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The Basics of Wire Bonding

Since electronic components are becoming smaller and smaller and microelectronics is becoming the norm, the demand for wire bonding is rapidly increasing. The wire bonding process, which can be used in all types of integrated circuits and semiconductors, fixes the wires for necessary components by using a specific combination of heat, pressure, and energy.

The wire bonding method eliminates the need for high levels of heat that would be found when using other attachment methods, such as soldering. It is typically used with soft types of fine diameter wires, which are known as bondwires.

Bondwires

Bondwires may be made of gold, silver, copper, or aluminum. Carefully selected alloys are also used in bondwires for their specific properties. These extremely fine wires can be as small as 15 micrometers and can be as large as hundreds of micrometers (when there are applications requiring higher system power).

Bondwires are usually made out of copper—but gold, aluminum, and silver are still popular options. These specific types of bondwire are carefully selected based on the design, requirements, and application of the component that contains them. The bondwire’s material also has an impact on the cost and the production of the component in question.

Types of Bonding

As mentioned, there is typically a combination of heat, pressure, and ultrasonic energy used in the wire bonding process. Therefore, different metals, as well as different specialty types of applications, will be better suited to the different bonding options.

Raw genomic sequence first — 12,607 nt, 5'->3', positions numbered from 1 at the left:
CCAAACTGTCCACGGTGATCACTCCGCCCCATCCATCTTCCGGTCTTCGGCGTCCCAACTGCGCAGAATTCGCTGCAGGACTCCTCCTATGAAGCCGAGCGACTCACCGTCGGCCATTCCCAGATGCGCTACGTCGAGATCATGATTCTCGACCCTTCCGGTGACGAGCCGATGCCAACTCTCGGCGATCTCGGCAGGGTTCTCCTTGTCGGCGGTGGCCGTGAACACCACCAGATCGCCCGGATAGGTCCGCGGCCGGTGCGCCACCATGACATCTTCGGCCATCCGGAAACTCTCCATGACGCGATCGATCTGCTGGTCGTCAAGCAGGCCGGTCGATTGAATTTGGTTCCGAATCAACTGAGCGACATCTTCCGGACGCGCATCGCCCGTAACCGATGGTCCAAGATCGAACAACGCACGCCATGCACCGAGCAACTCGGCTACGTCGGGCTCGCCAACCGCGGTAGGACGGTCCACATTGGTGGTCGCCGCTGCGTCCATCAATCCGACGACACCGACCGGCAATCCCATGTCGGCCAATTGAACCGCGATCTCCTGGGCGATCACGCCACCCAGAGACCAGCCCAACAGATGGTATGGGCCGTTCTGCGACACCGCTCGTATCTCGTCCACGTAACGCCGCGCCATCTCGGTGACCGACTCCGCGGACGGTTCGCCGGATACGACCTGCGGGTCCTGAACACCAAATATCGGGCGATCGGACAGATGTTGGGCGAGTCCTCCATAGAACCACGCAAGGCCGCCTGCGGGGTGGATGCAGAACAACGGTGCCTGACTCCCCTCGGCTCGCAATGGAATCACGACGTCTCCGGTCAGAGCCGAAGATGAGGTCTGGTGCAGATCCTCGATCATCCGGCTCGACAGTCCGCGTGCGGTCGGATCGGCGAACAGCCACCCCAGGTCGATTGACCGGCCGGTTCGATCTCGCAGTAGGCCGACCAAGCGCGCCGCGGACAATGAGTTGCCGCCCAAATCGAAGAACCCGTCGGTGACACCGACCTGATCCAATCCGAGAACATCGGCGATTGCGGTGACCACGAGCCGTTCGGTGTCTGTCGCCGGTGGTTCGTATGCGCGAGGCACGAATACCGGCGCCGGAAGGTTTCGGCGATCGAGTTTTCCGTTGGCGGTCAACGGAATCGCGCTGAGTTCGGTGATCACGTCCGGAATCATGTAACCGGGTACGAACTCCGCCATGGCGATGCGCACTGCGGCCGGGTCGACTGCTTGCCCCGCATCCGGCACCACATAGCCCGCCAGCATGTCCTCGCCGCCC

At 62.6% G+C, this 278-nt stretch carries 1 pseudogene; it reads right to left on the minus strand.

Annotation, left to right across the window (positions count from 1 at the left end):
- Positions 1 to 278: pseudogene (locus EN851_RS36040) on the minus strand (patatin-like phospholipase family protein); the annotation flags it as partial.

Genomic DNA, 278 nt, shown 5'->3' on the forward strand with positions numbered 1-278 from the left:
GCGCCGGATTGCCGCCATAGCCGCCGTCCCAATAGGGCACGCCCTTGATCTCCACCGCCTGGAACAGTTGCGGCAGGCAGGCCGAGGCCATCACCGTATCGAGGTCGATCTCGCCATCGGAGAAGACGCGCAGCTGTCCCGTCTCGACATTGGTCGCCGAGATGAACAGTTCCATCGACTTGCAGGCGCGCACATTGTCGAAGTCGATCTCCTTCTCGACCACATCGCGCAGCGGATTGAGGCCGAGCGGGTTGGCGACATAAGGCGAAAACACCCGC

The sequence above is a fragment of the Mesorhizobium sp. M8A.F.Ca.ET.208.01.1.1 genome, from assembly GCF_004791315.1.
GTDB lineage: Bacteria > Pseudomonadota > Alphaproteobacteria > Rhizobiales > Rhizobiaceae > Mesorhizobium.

The different bonding options are:

  • Thermosonic bonding – uses ultrasonic energy and force to slightly heat the material and the wire, while pressing them together. Both are then held in place and vibrated for a set amount of time to solidify the connection.
  • Thermocompression bonding – in this process, the contact surface is heated (and sometimes so is the wire). The two are then pressed together to create the bond. Ultrasonic energy and friction are not required in this method and are usually only used with gold wire on a gold surface.
  • Ultrasonic bonding – also uses force and ultrasonics, but it does not use heat. The wire and the material are both at room temperature during the entire process. It can be used with any type of bondwire and similar metal with very good results.

Within each of the general bonding types, there are also specific bonding techniques. These techniques vary based on the application, the metal, and the type of wire used in the component.

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